Rep. Mario Diaz-Balart, a Republican from Miami, sharply criticized the decision to give up on immigration legislation this year.
In a press conference Thursday afternoon, Diaz-Balart said he had been informed by House of Representatives leadership earlier in the day that legislation he pushed that would have led to a path to citizenship for immigrants already in the United States was dead this year.
His legislation, he said, would have acknowledged that “we are not going to spend tens of billions of dollars to round up and deport millions of undocumented workers who have been here for many years.” His bill would have required those who came to the U.S. illegally to earn legal status.
“It is an efficient and effective approach that is good for the American economy and fair to the people who came here legally,” he said.
But on Thursday, he said, he was informed by the Republican leadership that they have no intention to bring the bill to the House floor in 2014.
“It is disappointing and highly unfortunate,” Diaz-Balart said.
He added it was “highly irresponsible not to deal with the issue.”
“We were sent here by the American people precisely to tackle difficult issues and not to take the easy way out,” he said. “By blocking reform, whether it was when Nancy Pelosi was speaker or now, we are in effect abdicating our duty. Particularly when we have a president that is willing to unilaterally act through executive action, that he himself has said is legally circumspect, will not provide a long-term solution to our immigration system, and I believe could even make it worse.”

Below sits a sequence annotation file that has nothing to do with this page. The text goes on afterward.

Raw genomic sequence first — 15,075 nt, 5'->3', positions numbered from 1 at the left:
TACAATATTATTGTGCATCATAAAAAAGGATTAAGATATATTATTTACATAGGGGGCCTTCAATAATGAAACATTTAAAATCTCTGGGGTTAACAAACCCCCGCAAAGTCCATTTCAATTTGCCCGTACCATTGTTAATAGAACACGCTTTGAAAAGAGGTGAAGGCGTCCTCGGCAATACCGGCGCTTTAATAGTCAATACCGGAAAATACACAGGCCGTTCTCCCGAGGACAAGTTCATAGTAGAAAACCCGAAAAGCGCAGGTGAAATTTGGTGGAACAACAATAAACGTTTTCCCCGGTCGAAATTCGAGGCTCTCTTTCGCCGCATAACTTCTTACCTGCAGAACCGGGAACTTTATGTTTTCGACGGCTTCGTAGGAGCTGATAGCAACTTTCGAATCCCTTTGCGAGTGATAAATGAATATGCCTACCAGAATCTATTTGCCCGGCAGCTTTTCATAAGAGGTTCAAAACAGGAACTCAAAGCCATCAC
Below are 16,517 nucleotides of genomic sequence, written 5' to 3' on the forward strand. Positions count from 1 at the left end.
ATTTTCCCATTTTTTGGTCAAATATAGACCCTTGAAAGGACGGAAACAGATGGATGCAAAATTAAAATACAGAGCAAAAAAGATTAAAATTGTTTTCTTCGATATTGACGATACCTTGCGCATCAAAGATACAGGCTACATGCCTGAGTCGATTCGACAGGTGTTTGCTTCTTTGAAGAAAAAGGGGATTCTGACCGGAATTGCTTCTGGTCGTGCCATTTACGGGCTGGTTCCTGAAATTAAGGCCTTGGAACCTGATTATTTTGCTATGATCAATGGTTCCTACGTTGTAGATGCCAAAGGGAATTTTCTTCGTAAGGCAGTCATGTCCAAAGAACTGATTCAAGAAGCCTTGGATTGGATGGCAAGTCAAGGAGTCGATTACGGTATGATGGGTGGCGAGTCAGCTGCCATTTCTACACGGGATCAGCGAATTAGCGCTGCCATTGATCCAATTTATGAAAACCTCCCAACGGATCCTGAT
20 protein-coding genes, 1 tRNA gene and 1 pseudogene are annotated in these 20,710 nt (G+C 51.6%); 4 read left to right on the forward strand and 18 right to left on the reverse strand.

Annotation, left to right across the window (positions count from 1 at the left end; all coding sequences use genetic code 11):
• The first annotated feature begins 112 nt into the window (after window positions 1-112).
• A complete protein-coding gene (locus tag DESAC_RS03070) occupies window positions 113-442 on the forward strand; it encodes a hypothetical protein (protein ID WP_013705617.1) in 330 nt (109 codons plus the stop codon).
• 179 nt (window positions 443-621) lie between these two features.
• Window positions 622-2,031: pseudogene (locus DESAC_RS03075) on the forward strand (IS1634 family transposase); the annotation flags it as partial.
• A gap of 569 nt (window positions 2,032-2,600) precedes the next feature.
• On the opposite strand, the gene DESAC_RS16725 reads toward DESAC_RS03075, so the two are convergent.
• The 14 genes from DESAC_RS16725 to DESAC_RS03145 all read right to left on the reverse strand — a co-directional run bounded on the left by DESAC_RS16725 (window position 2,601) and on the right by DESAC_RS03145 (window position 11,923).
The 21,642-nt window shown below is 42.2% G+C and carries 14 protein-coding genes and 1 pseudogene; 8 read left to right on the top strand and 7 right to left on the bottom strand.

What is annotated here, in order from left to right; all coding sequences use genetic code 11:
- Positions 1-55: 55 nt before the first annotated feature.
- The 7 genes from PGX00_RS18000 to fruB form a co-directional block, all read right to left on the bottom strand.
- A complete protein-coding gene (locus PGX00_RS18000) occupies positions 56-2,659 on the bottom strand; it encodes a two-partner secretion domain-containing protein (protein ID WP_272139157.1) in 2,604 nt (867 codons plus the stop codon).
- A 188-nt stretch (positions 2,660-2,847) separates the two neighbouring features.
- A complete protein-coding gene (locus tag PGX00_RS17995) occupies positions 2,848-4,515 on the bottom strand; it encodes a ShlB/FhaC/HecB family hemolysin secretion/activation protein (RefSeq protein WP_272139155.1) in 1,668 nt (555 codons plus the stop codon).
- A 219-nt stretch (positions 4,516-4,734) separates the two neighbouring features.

Giving up on broad immigration legislation wasn’t a surprise to much of Washington, as lawmakers on both sides of the aisle said last month that the issue was effectively dead and unlikely to be pursued until after President Barack Obama leaves office. The issue shows the divide in a GOP that is trying to appeal both to Latino voters and business leaders who favor legalization, and to the tea party wing of the party that opposes any mass legalization efforts.
As for the possibility of the bill’s success, Diaz-Balart had been optimistic.
“I feel absolutely confident that we had the support of the majority – the majority – of the House Republican conference, and also a very strong group of Democrats,” he said after delivering his prepared comments in English and Spanish.
Diaz-Balart’s comments brought a reaction from business interests such as the Florida Fruit & Vegetable Association, which represents specialty crops such as vegetables, citrus, tropical fruits, berries and sugar cane. Like other farm groups, the Maitland, Fla., organization favors revamping the nation’s immigration laws to help provide its growers a stable, legal workforce.
Although the prospects of passing an immigration bill soured in recent weeks, the group – like Diaz-Balart – held out hope. Lisa Lochridge, the group’s director of public affairs, said her organization was “realistic, but hopeful.”
“We didn’t want to let up in our call to Congress because we knew we likely won’t get another chance like this for several years,” she said.
After Diaz-Balart’s press conference, the group issued its own statement, saying it was “extremely disappointed at the refusal of Republican leadership in the House” to consider immigration legislation.
“The labor crisis in agriculture and its effect on our communities and economy will only worsen unless and until Congress steps up and does its job,” the group said.